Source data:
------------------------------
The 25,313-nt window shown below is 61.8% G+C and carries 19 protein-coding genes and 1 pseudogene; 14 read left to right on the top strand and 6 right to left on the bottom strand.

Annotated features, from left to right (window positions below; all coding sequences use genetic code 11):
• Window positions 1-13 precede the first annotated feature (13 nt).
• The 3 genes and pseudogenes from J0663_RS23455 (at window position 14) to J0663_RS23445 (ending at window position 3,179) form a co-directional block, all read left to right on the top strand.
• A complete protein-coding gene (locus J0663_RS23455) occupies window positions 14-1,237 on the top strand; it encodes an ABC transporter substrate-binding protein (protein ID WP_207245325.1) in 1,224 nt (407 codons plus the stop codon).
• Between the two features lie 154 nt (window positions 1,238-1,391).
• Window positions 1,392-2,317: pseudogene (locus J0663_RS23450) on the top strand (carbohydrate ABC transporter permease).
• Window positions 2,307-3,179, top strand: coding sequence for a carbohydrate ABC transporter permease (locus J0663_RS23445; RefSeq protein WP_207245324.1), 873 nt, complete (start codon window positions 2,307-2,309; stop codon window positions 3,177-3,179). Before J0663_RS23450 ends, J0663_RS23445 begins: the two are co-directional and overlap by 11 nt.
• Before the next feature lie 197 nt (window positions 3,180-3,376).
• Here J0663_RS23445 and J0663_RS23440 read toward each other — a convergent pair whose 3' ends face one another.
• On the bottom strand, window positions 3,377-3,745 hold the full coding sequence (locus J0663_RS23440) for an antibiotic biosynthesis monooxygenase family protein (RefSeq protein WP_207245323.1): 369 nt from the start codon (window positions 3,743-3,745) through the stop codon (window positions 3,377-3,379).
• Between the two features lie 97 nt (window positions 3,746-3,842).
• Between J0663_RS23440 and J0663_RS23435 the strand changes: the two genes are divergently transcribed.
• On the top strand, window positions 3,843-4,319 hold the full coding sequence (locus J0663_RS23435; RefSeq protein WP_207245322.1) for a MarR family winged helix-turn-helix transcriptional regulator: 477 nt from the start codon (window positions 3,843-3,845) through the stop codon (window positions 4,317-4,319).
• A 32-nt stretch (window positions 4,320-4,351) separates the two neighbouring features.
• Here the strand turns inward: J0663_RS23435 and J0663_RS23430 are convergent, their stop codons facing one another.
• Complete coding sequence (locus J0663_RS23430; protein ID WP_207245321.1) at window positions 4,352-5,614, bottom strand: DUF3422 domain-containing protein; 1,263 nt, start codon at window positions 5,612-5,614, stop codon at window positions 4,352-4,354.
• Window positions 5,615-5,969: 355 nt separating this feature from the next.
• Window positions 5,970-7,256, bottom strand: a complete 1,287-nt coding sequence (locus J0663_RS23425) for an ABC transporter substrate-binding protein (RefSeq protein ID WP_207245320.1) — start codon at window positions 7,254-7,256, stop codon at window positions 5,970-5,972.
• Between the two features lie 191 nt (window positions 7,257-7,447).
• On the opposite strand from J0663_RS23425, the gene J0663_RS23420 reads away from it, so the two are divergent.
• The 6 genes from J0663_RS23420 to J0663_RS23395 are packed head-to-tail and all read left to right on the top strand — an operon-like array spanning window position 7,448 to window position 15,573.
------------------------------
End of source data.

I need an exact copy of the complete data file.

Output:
The 25,313-nt window shown below is 61.8% G+C and carries 19 protein-coding genes and 1 pseudogene; 14 read left to right on the top strand and 6 right to left on the bottom strand.

Annotated features, from left to right (window positions below; all coding sequences use genetic code 11):
• Window positions 1-13 precede the first annotated feature (13 nt).
• The 3 genes and pseudogenes from J0663_RS23455 (at window position 14) to J0663_RS23445 (ending at window position 3,179) form a co-directional block, all read left to right on the top strand.
• A complete protein-coding gene (locus J0663_RS23455) occupies window positions 14-1,237 on the top strand; it encodes an ABC transporter substrate-binding protein (protein ID WP_207245325.1) in 1,224 nt (407 codons plus the stop codon).
• Between the two features lie 154 nt (window positions 1,238-1,391).
• Window positions 1,392-2,317: pseudogene (locus J0663_RS23450) on the top strand (carbohydrate ABC transporter permease).
• Window positions 2,307-3,179, top strand: coding sequence for a carbohydrate ABC transporter permease (locus J0663_RS23445; RefSeq protein WP_207245324.1), 873 nt, complete (start codon window positions 2,307-2,309; stop codon window positions 3,177-3,179). Before J0663_RS23450 ends, J0663_RS23445 begins: the two are co-directional and overlap by 11 nt.
• Before the next feature lie 197 nt (window positions 3,180-3,376).
• Here J0663_RS23445 and J0663_RS23440 read toward each other — a convergent pair whose 3' ends face one another.
• On the bottom strand, window positions 3,377-3,745 hold the full coding sequence (locus J0663_RS23440) for an antibiotic biosynthesis monooxygenase family protein (RefSeq protein WP_207245323.1): 369 nt from the start codon (window positions 3,743-3,745) through the stop codon (window positions 3,377-3,379).
• Between the two features lie 97 nt (window positions 3,746-3,842).
• Between J0663_RS23440 and J0663_RS23435 the strand changes: the two genes are divergently transcribed.
• On the top strand, window positions 3,843-4,319 hold the full coding sequence (locus J0663_RS23435; RefSeq protein WP_207245322.1) for a MarR family winged helix-turn-helix transcriptional regulator: 477 nt from the start codon (window positions 3,843-3,845) through the stop codon (window positions 4,317-4,319).
• A 32-nt stretch (window positions 4,320-4,351) separates the two neighbouring features.
• Here the strand turns inward: J0663_RS23435 and J0663_RS23430 are convergent, their stop codons facing one another.
• Complete coding sequence (locus J0663_RS23430; protein ID WP_207245321.1) at window positions 4,352-5,614, bottom strand: DUF3422 domain-containing protein; 1,263 nt, start codon at window positions 5,612-5,614, stop codon at window positions 4,352-4,354.
• Window positions 5,615-5,969: 355 nt separating this feature from the next.
• Window positions 5,970-7,256, bottom strand: a complete 1,287-nt coding sequence (locus J0663_RS23425) for an ABC transporter substrate-binding protein (RefSeq protein ID WP_207245320.1) — start codon at window positions 7,254-7,256, stop codon at window positions 5,970-5,972.
• Between the two features lie 191 nt (window positions 7,257-7,447).
• On the opposite strand from J0663_RS23425, the gene J0663_RS23420 reads away from it, so the two are divergent.
• The 6 genes from J0663_RS23420 to J0663_RS23395 are packed head-to-tail and all read left to right on the top strand — an operon-like array spanning window position 7,448 to window position 15,573.